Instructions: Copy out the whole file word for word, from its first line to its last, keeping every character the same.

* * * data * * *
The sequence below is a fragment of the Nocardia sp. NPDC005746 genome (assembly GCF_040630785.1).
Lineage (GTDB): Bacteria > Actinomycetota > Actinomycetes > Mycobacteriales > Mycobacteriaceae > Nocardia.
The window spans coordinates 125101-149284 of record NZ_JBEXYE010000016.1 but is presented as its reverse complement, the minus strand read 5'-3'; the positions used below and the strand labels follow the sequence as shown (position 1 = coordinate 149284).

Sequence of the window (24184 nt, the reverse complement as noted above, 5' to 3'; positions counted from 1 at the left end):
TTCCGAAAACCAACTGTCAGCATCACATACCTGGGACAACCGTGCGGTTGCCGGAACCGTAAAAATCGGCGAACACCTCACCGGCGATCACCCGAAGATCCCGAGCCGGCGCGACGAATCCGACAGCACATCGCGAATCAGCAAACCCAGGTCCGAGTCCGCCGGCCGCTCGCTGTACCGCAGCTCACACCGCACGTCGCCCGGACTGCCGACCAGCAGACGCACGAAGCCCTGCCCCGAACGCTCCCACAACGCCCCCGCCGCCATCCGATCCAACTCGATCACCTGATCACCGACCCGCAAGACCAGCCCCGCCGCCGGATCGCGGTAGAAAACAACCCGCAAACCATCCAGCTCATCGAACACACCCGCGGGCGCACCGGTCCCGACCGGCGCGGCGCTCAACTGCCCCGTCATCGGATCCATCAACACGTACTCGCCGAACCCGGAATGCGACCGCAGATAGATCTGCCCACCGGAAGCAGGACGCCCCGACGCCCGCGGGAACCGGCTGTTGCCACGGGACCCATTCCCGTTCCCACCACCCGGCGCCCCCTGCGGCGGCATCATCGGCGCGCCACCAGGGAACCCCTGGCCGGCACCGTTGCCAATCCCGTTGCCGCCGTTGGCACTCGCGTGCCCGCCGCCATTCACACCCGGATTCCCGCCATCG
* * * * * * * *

The sequence below is a fragment of the Nocardia sp. NPDC005746 genome (assembly GCF_040630785.1).
Lineage (GTDB): Bacteria > Actinomycetota > Actinomycetes > Mycobacteriales > Mycobacteriaceae > Nocardia.
The window spans coordinates 125101-149284 of record NZ_JBEXYE010000016.1 but is presented as its reverse complement, the minus strand read 5'-3'; the positions used below and the strand labels follow the sequence as shown (position 1 = coordinate 149284).

Sequence of the window (24184 nt, the reverse complement as noted above, 5' to 3'; positions counted from 1 at the left end):
TTCCGAAAACCAACTGTCAGCATCACATACCTGGGACAACCGTGCGGTTGCCGGAACCGTAAAAATCGGCGAACACCTCACCGGCGATCACCCGAAGATCCCGAGCCGGCGCGACGAATCCGACAGCACATCGCGAATCAGCAAACCCAGGTCCGAGTCCGCCGGCCGCTCGCTGTACCGCAGCTCACACCGCACGTCGCCCGGACTGCCGACCAGCAGACGCACGAAGCCCTGCCCCGAACGCTCCCACAACGCCCCCGCCGCCATCCGATCCAACTCGATCACCTGATCACCGACCCGCAAGACCAGCCCCGCCGCCGGATCGCGGTAGAAAACAACCCGCAAACCATCCAGCTCATCGAACACACCCGCGGGCGCACCGGTCCCGACCGGCGCGGCGCTCAACTGCCCCGTCATCGGATCCATCAACACGTACTCGCCGAACCCGGAATGCGACCGCAGATAGATCTGCCCACCGGAAGCAGGACGCCCCGACGCCCGCGGGAACCGGCTGTTGCCACGGGACCCATTCCCGTTCCCACCACCCGGCGCCCCCTGCGGCGGCATCATCGGCGCGCCACCAGGGAACCCCTGGCCGGCACCGTTGCCAATCCCGTTGCCGCCGTTGGCACTCGCGTGCCCGCCGCCATTCACACCCGGATTCCCGCCATCG